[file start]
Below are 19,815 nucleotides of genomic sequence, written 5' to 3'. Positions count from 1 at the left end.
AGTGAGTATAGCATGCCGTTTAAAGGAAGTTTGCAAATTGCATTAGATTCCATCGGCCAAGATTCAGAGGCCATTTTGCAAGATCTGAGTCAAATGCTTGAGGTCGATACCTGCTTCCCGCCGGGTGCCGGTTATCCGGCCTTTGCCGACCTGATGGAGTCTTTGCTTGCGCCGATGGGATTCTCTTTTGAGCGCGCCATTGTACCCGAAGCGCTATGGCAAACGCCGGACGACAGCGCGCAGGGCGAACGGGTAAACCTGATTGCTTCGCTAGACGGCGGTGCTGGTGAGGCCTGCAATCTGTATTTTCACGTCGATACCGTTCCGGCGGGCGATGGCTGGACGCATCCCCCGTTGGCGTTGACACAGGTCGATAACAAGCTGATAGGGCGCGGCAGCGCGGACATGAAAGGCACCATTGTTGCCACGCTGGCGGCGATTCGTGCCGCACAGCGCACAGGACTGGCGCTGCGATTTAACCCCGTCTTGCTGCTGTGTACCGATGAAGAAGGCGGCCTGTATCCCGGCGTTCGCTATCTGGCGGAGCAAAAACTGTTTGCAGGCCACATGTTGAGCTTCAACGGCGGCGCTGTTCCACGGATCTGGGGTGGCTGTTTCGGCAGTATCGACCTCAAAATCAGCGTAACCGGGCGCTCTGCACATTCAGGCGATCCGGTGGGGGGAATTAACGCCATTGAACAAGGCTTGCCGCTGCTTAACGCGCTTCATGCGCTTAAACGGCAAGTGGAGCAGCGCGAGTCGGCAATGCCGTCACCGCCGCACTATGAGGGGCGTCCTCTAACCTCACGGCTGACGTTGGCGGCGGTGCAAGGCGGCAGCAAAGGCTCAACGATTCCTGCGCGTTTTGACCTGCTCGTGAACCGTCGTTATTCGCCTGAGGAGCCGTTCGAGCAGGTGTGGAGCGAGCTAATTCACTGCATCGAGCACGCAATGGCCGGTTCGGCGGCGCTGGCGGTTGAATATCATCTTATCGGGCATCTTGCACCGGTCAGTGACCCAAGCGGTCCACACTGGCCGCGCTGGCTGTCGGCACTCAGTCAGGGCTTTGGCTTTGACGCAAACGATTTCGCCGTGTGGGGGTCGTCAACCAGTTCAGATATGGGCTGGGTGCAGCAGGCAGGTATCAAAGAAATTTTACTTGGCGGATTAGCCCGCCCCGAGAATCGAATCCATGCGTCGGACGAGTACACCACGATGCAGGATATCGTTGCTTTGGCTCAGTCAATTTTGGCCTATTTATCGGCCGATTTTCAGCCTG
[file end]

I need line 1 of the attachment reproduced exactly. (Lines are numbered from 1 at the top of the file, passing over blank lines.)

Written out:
Below are 19,815 nucleotides of genomic sequence, written 5' to 3'. Positions count from 1 at the left end.